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ἐν τοῖς πρόσθεν. II 378 B, 380 C.

ἄρα: II 358 C note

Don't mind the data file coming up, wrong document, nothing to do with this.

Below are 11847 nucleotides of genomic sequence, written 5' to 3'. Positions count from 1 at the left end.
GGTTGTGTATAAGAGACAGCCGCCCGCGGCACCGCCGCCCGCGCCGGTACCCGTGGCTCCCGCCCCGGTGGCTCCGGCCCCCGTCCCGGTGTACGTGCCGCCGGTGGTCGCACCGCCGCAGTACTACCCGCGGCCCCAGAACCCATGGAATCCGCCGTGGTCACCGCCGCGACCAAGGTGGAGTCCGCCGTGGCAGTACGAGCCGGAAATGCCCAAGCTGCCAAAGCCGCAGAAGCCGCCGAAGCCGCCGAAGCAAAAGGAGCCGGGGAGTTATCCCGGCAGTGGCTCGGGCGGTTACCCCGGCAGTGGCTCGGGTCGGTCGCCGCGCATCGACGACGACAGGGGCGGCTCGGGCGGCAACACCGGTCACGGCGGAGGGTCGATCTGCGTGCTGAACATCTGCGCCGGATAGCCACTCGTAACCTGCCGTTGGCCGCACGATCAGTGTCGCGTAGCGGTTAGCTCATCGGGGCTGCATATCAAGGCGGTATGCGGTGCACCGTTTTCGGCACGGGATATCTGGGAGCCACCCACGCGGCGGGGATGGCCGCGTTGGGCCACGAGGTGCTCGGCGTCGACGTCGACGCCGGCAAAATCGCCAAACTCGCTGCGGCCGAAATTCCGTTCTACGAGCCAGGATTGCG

οἱ -- δαιμόνων. From Aeschylus' Niobe: see Dindorf Fr. 155. The passage is also quoted in part by Strabo (XII 8. 21), from whom it appears that Niobe is the speaker, and that οἱ θεῶν ἀγχίσποροι are her father Tantalus and his kindred (οἱ περὶ Τάνταλον). ὧναἰθέρι means ‘whose is the altar to ancestral Zeus on Mount Ida high in heaven,’ i.e. their θεὸς πατρῷος is Zeus (who was Tantalus' father), and they worship him on the heights of Ida. Tantalus' territory extended to Ida: see Strabo l.c. Τάνταλος λέγει σπείρω δ᾽ ἄρουραν δώδεχ᾽ ἡμερῶν ὁδόν, | Βερέκυντα χῶρον, ἔνθ᾽ Ἀδραστείας ἕδος | Ἴδη τε μυκηθμοῖσι καὶ βρυχήμασιν | πρέπουσι μήλων. For ὧν κατ᾽ Ἰδαῖον πάγον Strabo has οἷς ἐν Ἰδαίῳ πάγῳ, a much inferior reading. καί before οὔπω may be Plato's (so Stallbaum and others),—in which case the last line is from a different part of the play,—but is much more likely to come from Aeschylus, the resolution of κοὔπω being due to Plato. The line follows naturally on the others, and is not sufficiently important to have been selected from a different context. The verses are complete in themselves, and present a stately picture of the sons of the gods, which is the only reason why they are cited here.

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